Habitat homeowners learn financial literacy, contribute 'sweat equity' to qualify for homes

Home for Good-The Apostles Build kicks off on Saturday

ROANOKE, Va. – This week WSLS 10 will start its fifth Home for Good project in partnership with Habitat for Humanity in the Roanoke Valley, generous community sponsors, The Journey FM and more than 20 local churches. The Apostle Build will last about four-and-a-half months to construct a two-story, seven-bedroom house that will become the home for a Roanoke family of two adults and 11 children.

"It's our most ambitious undertaking so far, but we need a lot of bedrooms for all of those children and family members, so it's going to be a lot of fun," said Jenny Lee, Habitat's development director.

Jean Darby, Habitat's family services director, said families that apply for and are approved for a Habitat home usually spend a year of hard work earning hours of "sweat equity" by building their home and volunteering at other Habitat sites, and attending classes to learn the financial know-how to be a successful homeowner.

"They can become people in control of their finances, and they can know what bills to pay and when to pay them," Darby said.

As a part of its mission to build safe and affordable housing, Habitat looks at a potential homeowner's need, willingness to partner and ability to pay a monthly mortgage.

"Everybody has a mortgage and the difference with Habitat is most of these loans are free of interest," said Jenny Lee, Habitat development director.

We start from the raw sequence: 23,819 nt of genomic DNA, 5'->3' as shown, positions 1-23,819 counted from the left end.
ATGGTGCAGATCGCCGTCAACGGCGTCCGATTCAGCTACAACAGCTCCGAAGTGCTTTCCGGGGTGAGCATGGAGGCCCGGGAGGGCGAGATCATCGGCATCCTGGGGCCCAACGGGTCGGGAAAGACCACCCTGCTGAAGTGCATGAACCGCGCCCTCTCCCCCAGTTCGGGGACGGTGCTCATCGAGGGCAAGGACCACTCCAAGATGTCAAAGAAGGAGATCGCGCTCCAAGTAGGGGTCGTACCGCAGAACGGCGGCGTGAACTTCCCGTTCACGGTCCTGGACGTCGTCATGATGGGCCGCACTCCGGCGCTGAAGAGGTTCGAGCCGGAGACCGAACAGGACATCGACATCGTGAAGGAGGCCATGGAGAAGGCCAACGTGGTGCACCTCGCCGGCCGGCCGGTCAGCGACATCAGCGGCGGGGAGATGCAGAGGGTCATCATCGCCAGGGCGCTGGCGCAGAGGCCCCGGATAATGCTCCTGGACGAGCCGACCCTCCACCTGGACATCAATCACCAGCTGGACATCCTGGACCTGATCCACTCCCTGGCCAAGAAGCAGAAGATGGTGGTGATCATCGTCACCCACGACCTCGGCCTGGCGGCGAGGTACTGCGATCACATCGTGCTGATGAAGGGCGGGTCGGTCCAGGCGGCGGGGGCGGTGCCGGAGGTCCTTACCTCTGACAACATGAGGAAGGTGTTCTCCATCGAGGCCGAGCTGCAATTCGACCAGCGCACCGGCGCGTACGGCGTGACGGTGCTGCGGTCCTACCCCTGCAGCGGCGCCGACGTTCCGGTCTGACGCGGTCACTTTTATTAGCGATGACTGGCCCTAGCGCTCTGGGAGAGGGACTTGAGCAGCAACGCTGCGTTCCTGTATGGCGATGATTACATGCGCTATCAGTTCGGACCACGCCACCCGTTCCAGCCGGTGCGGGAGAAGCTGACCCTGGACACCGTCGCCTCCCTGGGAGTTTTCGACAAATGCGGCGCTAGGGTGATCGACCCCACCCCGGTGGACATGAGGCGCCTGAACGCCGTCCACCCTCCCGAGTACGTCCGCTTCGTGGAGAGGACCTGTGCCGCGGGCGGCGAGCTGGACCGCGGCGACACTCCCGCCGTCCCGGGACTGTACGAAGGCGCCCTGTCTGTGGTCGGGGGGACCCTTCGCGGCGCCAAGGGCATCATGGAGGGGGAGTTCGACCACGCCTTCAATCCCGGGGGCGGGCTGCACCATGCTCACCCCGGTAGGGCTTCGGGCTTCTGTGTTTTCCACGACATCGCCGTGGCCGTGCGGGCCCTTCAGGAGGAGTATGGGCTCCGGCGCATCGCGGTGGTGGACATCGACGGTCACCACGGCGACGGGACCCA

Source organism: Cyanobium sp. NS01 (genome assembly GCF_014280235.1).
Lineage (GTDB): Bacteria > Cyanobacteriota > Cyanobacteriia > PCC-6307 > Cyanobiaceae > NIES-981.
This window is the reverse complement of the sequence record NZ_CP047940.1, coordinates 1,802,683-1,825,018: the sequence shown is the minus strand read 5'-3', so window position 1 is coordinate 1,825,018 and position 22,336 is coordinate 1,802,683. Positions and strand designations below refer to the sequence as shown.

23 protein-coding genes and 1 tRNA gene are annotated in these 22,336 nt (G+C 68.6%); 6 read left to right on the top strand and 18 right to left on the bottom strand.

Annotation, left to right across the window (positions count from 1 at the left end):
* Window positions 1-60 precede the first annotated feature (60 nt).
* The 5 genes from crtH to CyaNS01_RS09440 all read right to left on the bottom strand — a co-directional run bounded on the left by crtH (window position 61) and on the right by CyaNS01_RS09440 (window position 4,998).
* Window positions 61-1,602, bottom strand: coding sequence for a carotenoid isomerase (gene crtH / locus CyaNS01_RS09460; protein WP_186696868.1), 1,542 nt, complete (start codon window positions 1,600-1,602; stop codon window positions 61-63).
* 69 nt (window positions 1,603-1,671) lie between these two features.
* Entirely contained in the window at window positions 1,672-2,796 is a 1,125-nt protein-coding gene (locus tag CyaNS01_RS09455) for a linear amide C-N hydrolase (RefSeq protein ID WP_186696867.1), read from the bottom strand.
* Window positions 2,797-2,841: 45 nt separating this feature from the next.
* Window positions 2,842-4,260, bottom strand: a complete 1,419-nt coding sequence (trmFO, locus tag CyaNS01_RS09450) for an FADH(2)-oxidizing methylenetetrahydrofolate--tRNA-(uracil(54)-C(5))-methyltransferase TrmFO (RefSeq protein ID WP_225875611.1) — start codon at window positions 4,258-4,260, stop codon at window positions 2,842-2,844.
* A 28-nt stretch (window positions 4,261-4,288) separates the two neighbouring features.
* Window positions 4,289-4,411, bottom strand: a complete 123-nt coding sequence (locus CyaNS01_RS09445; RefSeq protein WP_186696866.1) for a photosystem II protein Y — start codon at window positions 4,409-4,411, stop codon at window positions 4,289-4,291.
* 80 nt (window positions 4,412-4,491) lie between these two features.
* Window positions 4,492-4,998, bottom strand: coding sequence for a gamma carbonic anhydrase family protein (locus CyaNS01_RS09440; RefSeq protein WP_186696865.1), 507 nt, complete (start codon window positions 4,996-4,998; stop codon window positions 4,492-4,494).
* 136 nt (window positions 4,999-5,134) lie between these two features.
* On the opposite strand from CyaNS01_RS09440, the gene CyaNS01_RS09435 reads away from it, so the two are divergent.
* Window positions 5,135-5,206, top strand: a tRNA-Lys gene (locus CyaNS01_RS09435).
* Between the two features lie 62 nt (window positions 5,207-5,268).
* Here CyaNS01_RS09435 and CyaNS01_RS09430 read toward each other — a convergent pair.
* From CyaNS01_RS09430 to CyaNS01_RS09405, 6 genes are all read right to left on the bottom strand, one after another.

Lee said low-interest and interest-free loans save each homeowner money.

Habitat is able to keep costs low because volunteer labor saves about $30,000 per house. Brian Clark, Habitat's construction director, said volunteers contribute about 80 percent of the hours that go into building each house. 

"Without them coming out and being willing to say, 'OK! What are we doing today?' and being willing to learn as we teach and train, we wouldn't be able to do what we do," Clark said.

The organization also relies on donations of goods and services from area businesses, and other community donations as it builds an average of eight homes each year in the Roanoke Valley.

"If somebody donates the washer and dryer, or the HVAC unit for the house, that's less we have to pay for," Lee said.

Lee said all of those elements have helped Habitat to build more than 200 homes in the Roanoke Valley since 1986.

"A dollar never dies," Lee said. "That first couple dollars has gone round and round to build 229 houses."

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